Wimberly Imagines Better Future for Alzheimer’s Care

David Wimberly is keenly familiar with the challenges of life with Alzheimer’s disease. After his wife, Virginia, was diagnosed with early-onset Alzheimer’s, Wimberly spent more than a decade worrying for her future and quality of life. Throughout that trying time and until her death in 2004, he and Virginia were comforted by the supportive presence of Kirk Daffner, MD, and his team at Brigham and Women’s Hospital.

“I was so impressed by the concern and care Dr. Daffner and his staff show their patients and families,” says Wimberly. “They go out of their way to support the whole family in every way possible, from social and psychological services to promising clinical trials. I thought one way to honor Virginia would be to help Dr. Daffner expand their extraordinary scientific and humanitarian effort.”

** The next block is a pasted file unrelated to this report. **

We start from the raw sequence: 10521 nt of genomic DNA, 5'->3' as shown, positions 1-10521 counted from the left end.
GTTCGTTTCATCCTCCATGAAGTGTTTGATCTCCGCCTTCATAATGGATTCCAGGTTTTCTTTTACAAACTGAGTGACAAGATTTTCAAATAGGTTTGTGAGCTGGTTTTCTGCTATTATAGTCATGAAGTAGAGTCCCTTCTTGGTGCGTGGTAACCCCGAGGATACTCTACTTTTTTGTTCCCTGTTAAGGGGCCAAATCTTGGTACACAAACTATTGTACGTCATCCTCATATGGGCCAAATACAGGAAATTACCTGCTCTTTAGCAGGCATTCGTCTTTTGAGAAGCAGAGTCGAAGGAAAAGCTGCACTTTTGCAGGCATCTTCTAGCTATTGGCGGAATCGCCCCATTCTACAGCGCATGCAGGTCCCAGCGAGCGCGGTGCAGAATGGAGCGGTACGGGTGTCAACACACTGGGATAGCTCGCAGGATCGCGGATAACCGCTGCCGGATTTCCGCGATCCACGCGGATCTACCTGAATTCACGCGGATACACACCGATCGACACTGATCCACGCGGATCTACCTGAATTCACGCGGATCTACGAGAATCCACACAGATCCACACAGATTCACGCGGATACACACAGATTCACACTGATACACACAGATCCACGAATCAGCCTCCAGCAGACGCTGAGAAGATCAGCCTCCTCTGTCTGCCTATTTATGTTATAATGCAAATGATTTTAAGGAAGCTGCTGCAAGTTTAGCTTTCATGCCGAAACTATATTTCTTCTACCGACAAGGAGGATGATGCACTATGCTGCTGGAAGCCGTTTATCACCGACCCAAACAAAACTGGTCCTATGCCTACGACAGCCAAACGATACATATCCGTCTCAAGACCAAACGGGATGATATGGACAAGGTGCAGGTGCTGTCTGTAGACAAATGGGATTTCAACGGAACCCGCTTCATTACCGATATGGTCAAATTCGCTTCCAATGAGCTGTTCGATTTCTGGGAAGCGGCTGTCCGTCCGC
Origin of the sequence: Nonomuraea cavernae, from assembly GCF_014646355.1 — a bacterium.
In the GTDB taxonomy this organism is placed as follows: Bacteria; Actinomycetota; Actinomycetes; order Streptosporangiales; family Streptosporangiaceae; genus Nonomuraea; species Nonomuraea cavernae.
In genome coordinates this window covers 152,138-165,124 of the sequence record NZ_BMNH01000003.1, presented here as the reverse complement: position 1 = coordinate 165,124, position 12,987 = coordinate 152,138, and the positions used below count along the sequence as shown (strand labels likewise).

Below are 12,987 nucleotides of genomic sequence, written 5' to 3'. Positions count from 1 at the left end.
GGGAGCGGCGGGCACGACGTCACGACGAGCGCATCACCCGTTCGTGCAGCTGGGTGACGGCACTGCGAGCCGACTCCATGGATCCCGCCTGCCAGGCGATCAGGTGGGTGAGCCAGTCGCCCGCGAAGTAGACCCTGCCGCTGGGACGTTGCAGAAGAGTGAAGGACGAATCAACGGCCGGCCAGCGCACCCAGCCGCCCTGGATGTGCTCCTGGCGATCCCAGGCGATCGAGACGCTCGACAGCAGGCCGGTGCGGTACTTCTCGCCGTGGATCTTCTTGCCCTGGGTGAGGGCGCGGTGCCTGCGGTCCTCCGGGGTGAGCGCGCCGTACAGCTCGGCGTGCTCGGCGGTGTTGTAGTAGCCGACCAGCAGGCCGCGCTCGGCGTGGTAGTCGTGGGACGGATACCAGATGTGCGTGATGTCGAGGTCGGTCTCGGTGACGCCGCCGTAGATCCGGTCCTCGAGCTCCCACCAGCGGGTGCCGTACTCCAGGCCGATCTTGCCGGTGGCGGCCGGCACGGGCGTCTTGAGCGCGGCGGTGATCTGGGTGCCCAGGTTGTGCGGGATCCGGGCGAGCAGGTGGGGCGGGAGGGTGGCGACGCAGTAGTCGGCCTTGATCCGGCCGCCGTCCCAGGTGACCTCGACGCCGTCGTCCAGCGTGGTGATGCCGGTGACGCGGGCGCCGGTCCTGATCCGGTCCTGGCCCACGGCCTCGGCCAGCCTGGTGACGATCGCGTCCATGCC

In 2005, Wimberly made a gift to the hospital to establish the J. David and Virginia Wimberly Professorship in Neurology, with Daffner serving as the incumbent. More recently, his $500,000 gift created the J. David Wimberly Clinical Care Research Fund and named an exam room suite in BWH’s Neurosciences Center.

Wimberly hopes his gift will accelerate Daffner’s efforts to prevent, treat, and detect Alzheimer’s disease earlier, reduce the burden of symptoms, and prolong patients’ independence.

“I hope in the next 10 years they find ways to prevent Alzheimer’s through early diagnosis, and possibly even vaccinate people with certain genes or family history,” Wimberly says. “Thankfully, my children are healthy, but I know they worry about inheriting the disease that decimated the lives of their mother, uncle, and grandmother. I’m anxious and hopeful to see what can be done to benefit their generation.”